# Tailless Aircraft

Northrop YB-49 Prototype, W = 192,000lbs (87,000 kg)
Range 3500 miles (5600 km) at about 390 mi/hr (630 km/hr)

As we have pointed out, a tail is not needed for stability. By locating the c.g. far enough forward, it is possible to obtain any level of stability. The tail or canard is used to provide the pitching moment needed to trim:

For stable airplanes, x/c is positive so that to trim at positive CL's, Cm0 must be positive. Typical airfoil sections have negative pitching moments, so the difficulty in designing tailless aircraft becomes that of obtaining a sufficiently positive Cm0. Since the static margin, sm, is defined as:

Trim requires that:

This can be done in several ways as illustrated by the wide range of tailless aircraft designs.

A simple means of obtaining a positive value of Cm0 is to choose an airfoil section with negative camber or with reflex. But there is a good reason that most airfoils have negative pitching moments: concentrating most of the lift forward of the airfoil's 1/4 chord point results in long, adverse pressure gradients with correspondingly low CLmax and only short stretches of laminar flow. Some recent progress has been made in the area of low and positive moment airfoil design, but there are fundamental limits as to what may be done in this area.

One example of a tailless aircraft that trims using a positive Cm0 airfoil section: the AeroVironment Pathfinder, solar-powered aircraft on a flight to over 50,000 ft (15.2 km).

Because of the degradation in airfoil performance associated with positive Cm0, other approaches to trim tailless aircraft have been pursued. One of the best involves the use of sweep and twist.

Basic lift distribution consists of lifting root, downloaded tip -> positive Cm0.

The Horten IV shown below uses a lift distribution that is actually negative at the tips. This helps lateral stability, but makes for poor span efficiency.

Of course with such a peculiar lift distribution, the span efficiency is very low. In fact, we can easily solve for the distribution of lift that minimizes induced drag while providing a given amount of pitching moment. The amount of moment can be related to the location of the lift centroid, eta_c, as indicated by the expression below. The result is that an elliptical load distribution with the lowest induced drag has a lift centroid at 42.4% of the semispan. Twisting the wing more than this to move the centroid to, say, 33% of the semi-span (as recommended by the Horten's) results in a span efficiency of 72%. In fact, the measured span efficiency of the Horten IV was about 63%.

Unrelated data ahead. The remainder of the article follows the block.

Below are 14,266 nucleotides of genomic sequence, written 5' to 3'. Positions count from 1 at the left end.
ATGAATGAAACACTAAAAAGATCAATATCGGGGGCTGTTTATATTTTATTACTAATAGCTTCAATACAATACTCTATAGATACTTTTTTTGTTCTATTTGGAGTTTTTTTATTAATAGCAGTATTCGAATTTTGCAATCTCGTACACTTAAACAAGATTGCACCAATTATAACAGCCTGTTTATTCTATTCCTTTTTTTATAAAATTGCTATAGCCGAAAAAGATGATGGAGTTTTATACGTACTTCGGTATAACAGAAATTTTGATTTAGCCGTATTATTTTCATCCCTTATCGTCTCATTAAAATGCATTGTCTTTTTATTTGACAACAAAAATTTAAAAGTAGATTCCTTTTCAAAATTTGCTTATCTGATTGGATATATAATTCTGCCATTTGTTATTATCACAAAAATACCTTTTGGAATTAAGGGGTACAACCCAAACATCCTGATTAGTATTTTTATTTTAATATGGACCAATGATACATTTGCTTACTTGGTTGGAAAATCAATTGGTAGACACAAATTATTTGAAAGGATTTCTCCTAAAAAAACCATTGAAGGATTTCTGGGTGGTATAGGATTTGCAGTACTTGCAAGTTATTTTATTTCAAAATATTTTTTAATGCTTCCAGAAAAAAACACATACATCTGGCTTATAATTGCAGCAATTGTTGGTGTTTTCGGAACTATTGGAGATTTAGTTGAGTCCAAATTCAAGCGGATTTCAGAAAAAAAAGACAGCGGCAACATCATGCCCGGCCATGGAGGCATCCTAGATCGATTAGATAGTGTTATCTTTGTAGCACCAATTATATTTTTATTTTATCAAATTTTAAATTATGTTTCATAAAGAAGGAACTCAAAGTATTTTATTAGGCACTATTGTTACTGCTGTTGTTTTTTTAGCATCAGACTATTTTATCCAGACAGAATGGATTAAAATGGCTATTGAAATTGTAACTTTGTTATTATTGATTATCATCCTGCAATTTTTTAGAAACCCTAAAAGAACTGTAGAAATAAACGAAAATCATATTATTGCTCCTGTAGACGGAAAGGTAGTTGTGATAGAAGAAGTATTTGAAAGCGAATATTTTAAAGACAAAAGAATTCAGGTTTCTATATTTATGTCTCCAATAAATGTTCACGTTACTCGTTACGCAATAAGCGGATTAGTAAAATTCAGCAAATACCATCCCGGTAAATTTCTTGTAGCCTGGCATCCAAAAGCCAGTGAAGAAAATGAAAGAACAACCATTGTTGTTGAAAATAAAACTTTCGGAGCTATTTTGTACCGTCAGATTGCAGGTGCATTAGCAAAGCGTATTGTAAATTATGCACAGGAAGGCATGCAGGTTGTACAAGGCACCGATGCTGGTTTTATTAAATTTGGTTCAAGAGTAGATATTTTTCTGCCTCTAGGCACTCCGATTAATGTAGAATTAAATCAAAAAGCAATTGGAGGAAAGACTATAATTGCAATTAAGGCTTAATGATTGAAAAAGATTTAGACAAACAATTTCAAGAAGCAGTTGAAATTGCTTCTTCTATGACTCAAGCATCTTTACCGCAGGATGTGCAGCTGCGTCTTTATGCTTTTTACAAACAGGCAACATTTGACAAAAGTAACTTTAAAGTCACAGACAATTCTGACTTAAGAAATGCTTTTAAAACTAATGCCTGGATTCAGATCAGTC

The airplane will be trimmed when the c.g. is located on the lift centroid. Thus, the question arises: can we find a wing with the aerodynamic center at more than 42.4% of the semi-span? If so, we will have a stable, trimmed wing with minimum induced drag. The answer to the question is yes.

If the aerodynamic center of the wing falls outboard of the elliptical lift centroid (at 42.4%) the wing will be stable and trimmed. (Actually there is a slight correction due to section pitching moment, but this just moves the required a.c. a bit farther out.) A bit of analysis shows, however, that this is not so easy. The wing a.c. will lie sufficiently far outboard of the 42% point for reasonable stability levels only when the wing aspect ratio, sweep, and taper ratio are sufficiently large. In practice this means aspect ratios greater than about 8, sweep greater than 25° (a bit lower for very high AR), and taper ratios in the range of 0.75 to 1.0.

At first, this swept, slightly tapered wing seems very inefficient. Most textbooks suggest that taper ratios of 0.25 to 0.3 are more conducive to low induced drag. The reason that this design works out is that the basic lift distribution carries the lift far inboard while the additional loading is far outboard. The result is a case in which two wrongs make a right.

One of the difficulties of tailless aircraft is associated with their controls. The Northrop flying wings had some problems in this area. In order to nose the aircraft up, a positive pitching moment must be introduced. This may be done by reducing airfoil camber or increasing the washout of a swept-back wing.

Both of these methods are used when elevons are deflected.

Elevons have several problems, however:
• They initially decrease the wing lift when used to increase the trimmed angle of attack.
• They are located in the wing tip region where spanwise boundary layer flow can be a problem
• They require mixing so that the same surfaces can be deflected symmetrically as elevators or antisymmetrically as ailerons. This reduces the maximum control effectiveness.

A design incorporating some of these ideas was designed at Stanford as a foot-launched sailplane. The SWIFT is a swept wing with an inboard flap for trim. The flaps extend over almost half the span and can be deflected as much as 50° for approach and landing. With its clean, laminar flow design and lightweight composite construction, it outperforms other foot-launched aircraft by a wide margin. It has been flown to altitudes over 15,000 feet (4600 m) over distances of 140 miles (225 km). About 150 of these aircraft have been produced. Click here for a short QuickTime video clip of the Swift.

One of the recent motivations for tailless aircraft is associated with reducing radar cross-section. The B-2 aircraft illustrates how active controls and an unconventional design can provide an acceptable compromise between aerodynamic efficiency and low observability.

B-2 Photo courtesy Northrop-Grumman Corp.